Friday, 29 December 2017

Jennifer Lauren Handmade Mayberry Dress Review

I have had my eye on the Mayberry Dress from Jennifer Lauren Handmade since it was released, but as I was pregnant at the time I waited until I had had my baby before tackling it!

The instructions were amazing, I was very impressed with how thorough they were and how clear the diagrams were. Even though there are some slightly more advanced techniques in the pattern, the instructions are so clear that I think a beginner could tackle them. These are the best set in sleeves I've ever done!

The instructions clearly explain which PDF pages need printing for each cup size option and sleeve length, meaning that you don’t waste paper printing pattern pieces that aren’t needed.

I particularly love the different cup size options. The pattern comes with 4 different bodice front pieces for each side, which minimises the need to do any bust adjustments and means you are more likely to get a better fit straight out of the pack. This is actually the first time I’ve used an independent pattern company that provides different cup sizes and I’m very impressed with the fit.

The fabric I used wasn't ideal, it was a quilting weight cotton and it's actually a bit stiff for this project. The tie waist feature and gathered sleeve cuff would work better in something a little more fluid. I've got some lovely, fine chambray that I'm going to use for my next one. It’s also a fabric design that I loved when I ordered it, but don’t actually think the colour suits me. I love the dress so much I’ve still been wearing it loads though!

I didn't make any alterations to this pattern. The cup sizes mean the fit was pretty close without making any adjustments. The tie waist also allows some adjustments once you are wearing it. The only thing I will change next time is to lengthen the skirt a couple of inches, it's just a personal preference but I would be more comfortable if it sat at my knees. I'm 5'8 for reference, so lengthening things is a common adjustment for me.

I am planning a lot more of these. It's a great dress for the winter with long sleeves, as I don't have many. I also think the style is perfect for anything smart-casual. I could wear this to work easily as well as at the weekends, it's so easy and comfortable.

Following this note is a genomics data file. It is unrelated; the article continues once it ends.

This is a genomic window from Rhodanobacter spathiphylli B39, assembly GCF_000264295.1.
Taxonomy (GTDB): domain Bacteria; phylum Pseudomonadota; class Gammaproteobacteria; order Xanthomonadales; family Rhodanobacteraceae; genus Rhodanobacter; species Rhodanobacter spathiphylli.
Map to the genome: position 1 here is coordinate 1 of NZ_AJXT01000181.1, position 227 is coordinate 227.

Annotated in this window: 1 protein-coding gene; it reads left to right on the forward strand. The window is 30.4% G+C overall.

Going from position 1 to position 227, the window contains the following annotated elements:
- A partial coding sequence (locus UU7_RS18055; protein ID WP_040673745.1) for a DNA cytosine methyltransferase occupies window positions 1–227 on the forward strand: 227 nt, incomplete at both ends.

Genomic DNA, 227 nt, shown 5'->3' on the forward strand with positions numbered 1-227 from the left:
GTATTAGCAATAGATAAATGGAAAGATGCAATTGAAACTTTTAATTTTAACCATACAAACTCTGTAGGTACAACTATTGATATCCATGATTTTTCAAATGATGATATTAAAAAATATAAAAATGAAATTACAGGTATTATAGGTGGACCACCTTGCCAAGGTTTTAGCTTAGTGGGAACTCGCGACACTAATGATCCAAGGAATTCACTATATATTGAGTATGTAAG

The other element of this dress that I wanted to review is its suitability for nursing and post-partum mums. Even when I was pregnant I thought it would be a great post-baby dress. I was right! The drawstring waist means it can be adjusted as your tummy shrinks down and is really flattering. I was desperate to get out of maternity clothes and wear something with a waist, but didn't want to sew anything with a fixed waistband whilst my figure was still changing. The other great thing is the button front, which allows access for breastfeeding. As it's asymmetrical, one side is easier than the other but it still works well. For easier and quicker access you could replace the buttons for snaps.

Overall I love this dress pattern and would recommend it to everyone! I'm looking forward to making a lot more, at least one for each season!

Monday, 30 October 2017

The Refashioners 2017

When Portia announced this year's Refashioners challenge was to transform a suit I was slightly flummoxed. Suits aren't a part of my wardrobe, my dress code at work is pretty casual so I have no occasion to wear a suit.
As I didn't have any laying around I searched for a second hand suit in my local charity shops and then stumbled upon this vintage burgundy velvet skirt suit on eBay. It was part of an old lady's house clearance. The suit is vintage size 14, which is equivalent to a 10 today. This partly determined what I could do with it as I didn't have a lot of fabric to play with.
I had a baby 6 weeks ago, which determined a further two aspects of this refashion:
1 - time
2 - fit